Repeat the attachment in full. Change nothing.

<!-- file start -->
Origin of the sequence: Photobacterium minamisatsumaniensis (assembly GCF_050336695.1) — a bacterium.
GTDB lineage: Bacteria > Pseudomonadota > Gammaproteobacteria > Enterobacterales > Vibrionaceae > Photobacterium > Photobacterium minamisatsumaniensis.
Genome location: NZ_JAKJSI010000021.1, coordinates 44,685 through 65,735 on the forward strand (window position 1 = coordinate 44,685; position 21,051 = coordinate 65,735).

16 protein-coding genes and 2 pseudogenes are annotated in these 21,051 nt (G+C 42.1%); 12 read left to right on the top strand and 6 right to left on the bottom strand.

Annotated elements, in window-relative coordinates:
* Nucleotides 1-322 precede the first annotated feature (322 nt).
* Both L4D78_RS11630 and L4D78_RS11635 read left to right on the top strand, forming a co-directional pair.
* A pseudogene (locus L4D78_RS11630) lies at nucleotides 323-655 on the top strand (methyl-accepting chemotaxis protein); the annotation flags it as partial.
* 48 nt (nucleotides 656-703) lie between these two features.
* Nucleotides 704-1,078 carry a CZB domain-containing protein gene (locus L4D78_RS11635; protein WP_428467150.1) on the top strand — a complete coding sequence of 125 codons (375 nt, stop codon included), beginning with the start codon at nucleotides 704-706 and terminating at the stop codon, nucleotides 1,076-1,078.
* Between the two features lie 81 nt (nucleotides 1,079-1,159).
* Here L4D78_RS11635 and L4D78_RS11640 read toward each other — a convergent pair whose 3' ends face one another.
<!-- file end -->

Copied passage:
Origin of the sequence: Photobacterium minamisatsumaniensis (assembly GCF_050336695.1) — a bacterium.
GTDB lineage: Bacteria > Pseudomonadota > Gammaproteobacteria > Enterobacterales > Vibrionaceae > Photobacterium > Photobacterium minamisatsumaniensis.
Genome location: NZ_JAKJSI010000021.1, coordinates 44,685 through 65,735 on the forward strand (window position 1 = coordinate 44,685; position 21,051 = coordinate 65,735).

16 protein-coding genes and 2 pseudogenes are annotated in these 21,051 nt (G+C 42.1%); 12 read left to right on the top strand and 6 right to left on the bottom strand.

Annotated elements, in window-relative coordinates:
* Nucleotides 1-322 precede the first annotated feature (322 nt).
* Both L4D78_RS11630 and L4D78_RS11635 read left to right on the top strand, forming a co-directional pair.
* A pseudogene (locus L4D78_RS11630) lies at nucleotides 323-655 on the top strand (methyl-accepting chemotaxis protein); the annotation flags it as partial.
* 48 nt (nucleotides 656-703) lie between these two features.
* Nucleotides 704-1,078 carry a CZB domain-containing protein gene (locus L4D78_RS11635; protein WP_428467150.1) on the top strand — a complete coding sequence of 125 codons (375 nt, stop codon included), beginning with the start codon at nucleotides 704-706 and terminating at the stop codon, nucleotides 1,076-1,078.
* Between the two features lie 81 nt (nucleotides 1,079-1,159).
* Here L4D78_RS11635 and L4D78_RS11640 read toward each other — a convergent pair whose 3' ends face one another.